I Write About Bowel Disease. What Of It?

Every so often when I tell someone what I do (writing about digestive disease) I get some curious responses, usually with a barely restrained sneer. “Wow, is there really a need for that?” “How could that be something that you need to keep writing about?” “Is that something that people are interested in?”

Nice Poop

You bet I’ve said this. I’m glad to see a healthy poop from my offspring.

And my answers are: yes, yes, and yes.

My standard response is this: “If you have a digestive problem, you are going to be very glad that there is someone available to you who has studied the digestive system, and can help you.”

What if we lived in a world where no one studied butts? Or boobs? Or balls? And if you have a problem with one of those things and you went to the doctor and they had nothing to offer you. “Oh, I’m sorry you’ve got blood in your stools, but frankly we just find that distasteful, so we’ve never studied it. Good luck!” I daresay there are parts of the world where this is probably true.

Going to the bathroom, having sex, and having babies are basic to being human. It’s what we do, and so far it seems to me that not talking about those things has lead to a whole lot of misery. So maybe we should just try something different, like actually having a discussion about these topics and working through the issues.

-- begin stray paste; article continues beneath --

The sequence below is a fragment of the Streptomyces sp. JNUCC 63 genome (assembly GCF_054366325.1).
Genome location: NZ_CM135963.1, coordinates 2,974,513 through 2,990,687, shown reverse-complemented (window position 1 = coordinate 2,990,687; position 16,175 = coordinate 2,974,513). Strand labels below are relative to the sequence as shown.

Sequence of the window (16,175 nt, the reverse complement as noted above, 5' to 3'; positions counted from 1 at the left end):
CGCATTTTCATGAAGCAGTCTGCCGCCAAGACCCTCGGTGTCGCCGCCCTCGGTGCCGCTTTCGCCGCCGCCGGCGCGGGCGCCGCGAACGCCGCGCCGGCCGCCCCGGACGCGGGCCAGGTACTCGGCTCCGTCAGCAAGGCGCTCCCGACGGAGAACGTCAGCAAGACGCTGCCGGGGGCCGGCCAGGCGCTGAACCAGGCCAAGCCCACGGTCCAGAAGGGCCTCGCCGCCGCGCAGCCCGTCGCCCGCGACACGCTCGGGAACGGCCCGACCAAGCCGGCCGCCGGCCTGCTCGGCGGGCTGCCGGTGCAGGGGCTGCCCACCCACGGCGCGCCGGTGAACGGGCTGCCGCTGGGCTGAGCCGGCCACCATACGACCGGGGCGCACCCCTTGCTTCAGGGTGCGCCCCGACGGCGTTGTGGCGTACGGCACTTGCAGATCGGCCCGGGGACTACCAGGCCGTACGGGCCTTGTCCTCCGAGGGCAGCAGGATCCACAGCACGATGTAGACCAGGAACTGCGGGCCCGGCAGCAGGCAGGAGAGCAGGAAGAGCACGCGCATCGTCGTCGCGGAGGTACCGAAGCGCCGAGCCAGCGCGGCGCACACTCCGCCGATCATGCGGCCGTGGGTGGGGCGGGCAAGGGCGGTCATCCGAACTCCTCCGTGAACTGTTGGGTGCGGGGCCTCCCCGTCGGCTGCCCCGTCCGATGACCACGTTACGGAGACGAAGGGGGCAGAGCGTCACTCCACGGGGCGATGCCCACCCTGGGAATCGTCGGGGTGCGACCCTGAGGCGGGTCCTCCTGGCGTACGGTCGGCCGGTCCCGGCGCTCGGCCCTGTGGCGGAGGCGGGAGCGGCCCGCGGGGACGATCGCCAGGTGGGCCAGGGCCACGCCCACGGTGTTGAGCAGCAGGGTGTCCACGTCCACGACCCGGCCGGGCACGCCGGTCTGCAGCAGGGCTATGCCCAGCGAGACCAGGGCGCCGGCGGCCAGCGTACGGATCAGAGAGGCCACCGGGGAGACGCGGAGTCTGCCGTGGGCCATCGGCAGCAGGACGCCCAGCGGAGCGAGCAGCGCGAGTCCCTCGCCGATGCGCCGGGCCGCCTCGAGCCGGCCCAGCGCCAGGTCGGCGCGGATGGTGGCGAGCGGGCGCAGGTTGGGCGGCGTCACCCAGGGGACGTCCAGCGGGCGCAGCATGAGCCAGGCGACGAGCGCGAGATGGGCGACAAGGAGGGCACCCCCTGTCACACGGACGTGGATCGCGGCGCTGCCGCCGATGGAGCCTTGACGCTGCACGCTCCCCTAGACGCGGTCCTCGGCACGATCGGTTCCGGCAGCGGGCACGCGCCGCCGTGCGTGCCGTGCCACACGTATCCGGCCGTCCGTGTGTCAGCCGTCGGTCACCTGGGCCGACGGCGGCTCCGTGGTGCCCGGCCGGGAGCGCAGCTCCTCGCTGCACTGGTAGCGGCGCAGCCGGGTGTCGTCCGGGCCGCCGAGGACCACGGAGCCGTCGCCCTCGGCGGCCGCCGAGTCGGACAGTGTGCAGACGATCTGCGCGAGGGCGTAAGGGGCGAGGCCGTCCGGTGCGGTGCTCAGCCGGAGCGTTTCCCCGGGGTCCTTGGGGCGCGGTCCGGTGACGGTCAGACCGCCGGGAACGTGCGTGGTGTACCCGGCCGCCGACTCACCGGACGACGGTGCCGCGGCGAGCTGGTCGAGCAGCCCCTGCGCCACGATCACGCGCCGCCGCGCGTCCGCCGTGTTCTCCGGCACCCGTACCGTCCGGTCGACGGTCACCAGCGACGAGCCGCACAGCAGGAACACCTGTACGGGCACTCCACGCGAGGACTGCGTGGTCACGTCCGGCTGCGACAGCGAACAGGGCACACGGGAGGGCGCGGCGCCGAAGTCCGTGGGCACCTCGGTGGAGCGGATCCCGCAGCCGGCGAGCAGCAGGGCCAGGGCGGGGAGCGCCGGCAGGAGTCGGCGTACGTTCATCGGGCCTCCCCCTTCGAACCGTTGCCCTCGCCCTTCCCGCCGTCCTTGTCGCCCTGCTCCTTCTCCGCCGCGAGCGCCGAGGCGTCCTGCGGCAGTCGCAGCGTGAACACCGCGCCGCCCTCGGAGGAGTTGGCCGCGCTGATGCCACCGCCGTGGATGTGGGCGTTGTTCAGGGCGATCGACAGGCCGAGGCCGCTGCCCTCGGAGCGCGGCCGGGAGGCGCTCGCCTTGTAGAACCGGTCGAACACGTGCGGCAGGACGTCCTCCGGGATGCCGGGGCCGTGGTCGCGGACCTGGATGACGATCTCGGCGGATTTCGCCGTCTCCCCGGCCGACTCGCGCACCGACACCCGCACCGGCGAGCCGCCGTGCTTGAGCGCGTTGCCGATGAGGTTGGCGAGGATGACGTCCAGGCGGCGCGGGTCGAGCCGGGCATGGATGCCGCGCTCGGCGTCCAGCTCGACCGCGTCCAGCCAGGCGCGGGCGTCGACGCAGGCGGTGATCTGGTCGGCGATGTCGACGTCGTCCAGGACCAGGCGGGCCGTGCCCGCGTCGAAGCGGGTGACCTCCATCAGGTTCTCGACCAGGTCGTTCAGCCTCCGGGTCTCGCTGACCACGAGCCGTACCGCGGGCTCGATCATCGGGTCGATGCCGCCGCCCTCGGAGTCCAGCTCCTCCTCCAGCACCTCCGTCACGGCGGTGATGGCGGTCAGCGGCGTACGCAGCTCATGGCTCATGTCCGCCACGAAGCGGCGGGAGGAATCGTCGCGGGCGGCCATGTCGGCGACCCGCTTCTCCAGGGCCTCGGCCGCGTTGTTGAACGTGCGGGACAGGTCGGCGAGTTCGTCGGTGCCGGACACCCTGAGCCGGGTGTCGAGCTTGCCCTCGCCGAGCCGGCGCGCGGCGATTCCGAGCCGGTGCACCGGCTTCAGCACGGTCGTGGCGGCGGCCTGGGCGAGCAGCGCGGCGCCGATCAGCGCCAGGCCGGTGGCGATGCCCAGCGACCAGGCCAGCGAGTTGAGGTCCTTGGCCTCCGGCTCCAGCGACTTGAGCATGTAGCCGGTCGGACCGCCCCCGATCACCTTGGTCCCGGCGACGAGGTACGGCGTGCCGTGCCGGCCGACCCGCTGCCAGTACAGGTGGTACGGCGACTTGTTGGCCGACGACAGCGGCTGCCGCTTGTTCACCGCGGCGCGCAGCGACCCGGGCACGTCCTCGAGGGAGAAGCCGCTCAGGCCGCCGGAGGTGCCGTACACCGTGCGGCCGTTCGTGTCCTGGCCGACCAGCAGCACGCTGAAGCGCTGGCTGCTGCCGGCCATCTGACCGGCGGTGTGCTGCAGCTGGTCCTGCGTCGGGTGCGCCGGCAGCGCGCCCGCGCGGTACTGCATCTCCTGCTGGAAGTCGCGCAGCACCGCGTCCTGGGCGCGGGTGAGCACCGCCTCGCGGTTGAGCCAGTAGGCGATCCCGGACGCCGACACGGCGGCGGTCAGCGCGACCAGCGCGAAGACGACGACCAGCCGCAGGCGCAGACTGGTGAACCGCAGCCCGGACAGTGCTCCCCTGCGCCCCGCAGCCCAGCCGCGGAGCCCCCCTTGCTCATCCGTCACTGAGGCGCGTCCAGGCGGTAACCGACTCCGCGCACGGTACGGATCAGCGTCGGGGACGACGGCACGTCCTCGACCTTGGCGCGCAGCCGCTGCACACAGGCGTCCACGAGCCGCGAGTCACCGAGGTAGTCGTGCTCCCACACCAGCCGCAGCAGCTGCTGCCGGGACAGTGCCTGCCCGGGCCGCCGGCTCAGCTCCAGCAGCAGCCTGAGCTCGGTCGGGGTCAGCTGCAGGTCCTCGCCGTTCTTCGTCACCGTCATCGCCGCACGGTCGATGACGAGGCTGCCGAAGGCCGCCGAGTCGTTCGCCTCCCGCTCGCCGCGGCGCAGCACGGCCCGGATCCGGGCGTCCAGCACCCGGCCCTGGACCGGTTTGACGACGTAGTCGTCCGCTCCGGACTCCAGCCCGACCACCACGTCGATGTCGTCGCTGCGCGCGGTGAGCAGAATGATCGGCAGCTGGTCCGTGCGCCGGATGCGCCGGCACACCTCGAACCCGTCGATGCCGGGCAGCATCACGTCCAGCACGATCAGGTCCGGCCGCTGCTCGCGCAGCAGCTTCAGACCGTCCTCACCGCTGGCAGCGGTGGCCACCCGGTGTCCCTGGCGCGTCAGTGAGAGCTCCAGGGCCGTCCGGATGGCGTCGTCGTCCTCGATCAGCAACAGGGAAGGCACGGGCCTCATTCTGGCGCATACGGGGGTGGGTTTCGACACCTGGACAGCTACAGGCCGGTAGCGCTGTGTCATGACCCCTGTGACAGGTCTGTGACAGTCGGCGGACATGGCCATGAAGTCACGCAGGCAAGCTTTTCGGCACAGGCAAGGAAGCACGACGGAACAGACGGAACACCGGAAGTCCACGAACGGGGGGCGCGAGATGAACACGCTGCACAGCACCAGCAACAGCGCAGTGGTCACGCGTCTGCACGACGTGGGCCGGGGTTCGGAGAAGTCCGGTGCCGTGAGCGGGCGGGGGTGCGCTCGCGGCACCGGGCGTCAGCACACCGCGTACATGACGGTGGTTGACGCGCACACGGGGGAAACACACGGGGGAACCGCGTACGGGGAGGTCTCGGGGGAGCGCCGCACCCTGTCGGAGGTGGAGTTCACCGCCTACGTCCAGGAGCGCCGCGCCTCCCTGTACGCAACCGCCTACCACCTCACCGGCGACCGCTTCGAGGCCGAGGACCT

What really gets me worked up is that we put up with all manner of distasteful things in our culture, things that are truly upsetting like sexism, racism, ageism. We glorify people who serve no function except to look pretty and make us feel awful about ourselves. It’s perfectly acceptable for those people to show off their body parts in a sexual way, but talk about those same parts in respect to health and it somehow becomes taboo.

I had a babysitter who told my daughter not to sing a song about going to the bathroom. “We don’t sing about that,” she said. Well, in my house, yes we certainly do sing about that. If my kids want to make up a song about toilets and sing it, they are welcome to do so. They shouldn’t be ashamed or upset about a perfectly natural function, that everybody does. EVERYBODY DOES.

I realize I may be desensitized — I can talk about bowel movements over dinner. I’m not saying it has to be dinner conversation, but it certainly is a conversation that we can have in other places. And online, it’s just natural that these things are a topic of discussion. You might be nervous to ask your doctor about something, but you might be willing to look it up on the Internet in the privacy of your office. And what you find might lead you to consulting your doctor, or maybe not, depending on what you find. But you are educating yourself, and that is what is important here.

If we don’t talk about our problems, they’ll never get better. This I know for a fact.

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